In case you thought the “techlash” threatening Big Tech companies with greater regulation was largely driven by former President Trump’s bluster, think again. An antitrust case in the United Kingdom could force an American company to divest a valuable acquisition, and create a chilling effect that could hinder American innovation and the launching of startups.
The company in question is Facebook, which is hardly anyone’s cup of tea these days. But, as with free speech, it is when the rights of those we dislike are under attack that those rights most need defending. The right in question is its right to buy out a smaller company, in this case Giphy, a search engine and repository of GIF files — those little animated and captioned photographs that are ubiquitous on social media.
The UK’s Competition and Markets Authority (CMA), the British equivalent of the Federal Trade Commission (FTC), says that Facebook’s acquisition of Giphy last year may have hurt competition (its current findings are preliminary) and that it may require Facebook to divest Giphy.
A major rationale for the CMA’s finding is that Giphy was considering going into the digital advertising business. So, Facebook buying Giphy cut out a potential avenue of competition against Facebook’s strong advertising business.
That is pure speculation. Giphy had not moved into the advertising business and had no presence in that market when the acquisition took place. If the CMA requires Facebook to unwind its acquisition of Giphy, it will be doing so based on hypothetical reasoning. As recent research suggests, there is little evidence that “killer acquisitions” — whereby one company buys another supposedly to kill off burgeoning competition — cause any economic harm.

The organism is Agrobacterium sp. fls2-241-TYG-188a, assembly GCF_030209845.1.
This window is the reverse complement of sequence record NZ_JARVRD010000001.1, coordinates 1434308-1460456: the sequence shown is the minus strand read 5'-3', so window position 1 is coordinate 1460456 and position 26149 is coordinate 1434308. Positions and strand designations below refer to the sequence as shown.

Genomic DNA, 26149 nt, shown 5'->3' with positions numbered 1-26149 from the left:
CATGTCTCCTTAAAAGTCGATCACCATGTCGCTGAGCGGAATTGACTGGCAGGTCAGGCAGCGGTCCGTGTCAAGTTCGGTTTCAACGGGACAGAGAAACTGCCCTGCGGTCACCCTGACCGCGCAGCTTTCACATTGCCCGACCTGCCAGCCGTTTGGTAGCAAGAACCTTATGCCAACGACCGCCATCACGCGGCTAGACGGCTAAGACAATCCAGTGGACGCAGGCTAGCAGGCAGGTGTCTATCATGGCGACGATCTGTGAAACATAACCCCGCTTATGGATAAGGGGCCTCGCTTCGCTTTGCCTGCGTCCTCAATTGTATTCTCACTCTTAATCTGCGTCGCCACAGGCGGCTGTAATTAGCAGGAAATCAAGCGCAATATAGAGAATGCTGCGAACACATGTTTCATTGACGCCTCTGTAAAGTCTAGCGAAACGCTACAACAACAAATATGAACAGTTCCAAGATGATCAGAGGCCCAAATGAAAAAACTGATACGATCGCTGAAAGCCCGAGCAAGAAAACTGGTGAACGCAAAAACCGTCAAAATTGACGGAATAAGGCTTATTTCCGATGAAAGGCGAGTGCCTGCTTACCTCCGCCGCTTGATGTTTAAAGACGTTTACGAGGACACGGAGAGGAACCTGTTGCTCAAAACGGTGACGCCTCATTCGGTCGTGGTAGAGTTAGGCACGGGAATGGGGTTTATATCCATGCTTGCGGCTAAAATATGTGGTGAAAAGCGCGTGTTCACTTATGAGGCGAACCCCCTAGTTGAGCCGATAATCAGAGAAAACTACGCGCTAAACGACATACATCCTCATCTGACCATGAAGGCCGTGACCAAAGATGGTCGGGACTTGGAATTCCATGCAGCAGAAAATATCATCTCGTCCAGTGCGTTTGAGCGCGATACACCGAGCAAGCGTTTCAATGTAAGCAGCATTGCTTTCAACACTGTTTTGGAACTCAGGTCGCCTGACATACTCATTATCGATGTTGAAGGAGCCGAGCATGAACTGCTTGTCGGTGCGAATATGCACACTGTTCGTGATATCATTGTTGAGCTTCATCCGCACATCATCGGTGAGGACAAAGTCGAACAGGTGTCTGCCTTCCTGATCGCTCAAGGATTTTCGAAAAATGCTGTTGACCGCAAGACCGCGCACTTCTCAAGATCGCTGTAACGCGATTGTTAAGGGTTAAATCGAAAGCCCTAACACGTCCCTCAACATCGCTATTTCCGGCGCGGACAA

Moreover, the fact that a British regulator is trying to impose its rules on an American company buying another American company suggests that it is trying to set itself up as a global standard setter on acquisitions policy. If it is successful, that could raise the bar for American acquisitions to an unacceptably high level, with dire implications for American innovation.
As I have argued previously, the possibility of a startup being acquired by a bigger company is an important motivator in business innovation, especially in the technology sector. One major reason is that American financial regulation makes it difficult for firms to grow. Yet whatever the reason, being acquired is a vital component of many startups’ business plans, enabling them to attract venture capital or other seed funding.
If UK regulators impose their view of hypothetical competition as grounds for stopping and even unwinding acquisitions, the resulting chilling effect on innovation and startups will be a near certainty. Some entrepreneurs will be deterred from founding companies to turn their ideas into reality. Ironically, some of those same would-be entrepreneurs will probably take their ideas to the big companies instead.
Sadly, our current Federal Trade Commission seems similarly hostile to innovation. At least the FTC’s Commissioners are answerable, via their Presidential appointments and Congressional oversight, to elected officials and by extension to the American people. When the FTC grew too big for its boots in the 1970s, Congress brought it to heel. Future Presidents who are friendlier to innovation and consumer welfare can appoint Commissioners to change the agency’s direction. But, of course, they have no power over the UK’s CMA.
Read the full article at Real Clear Policy.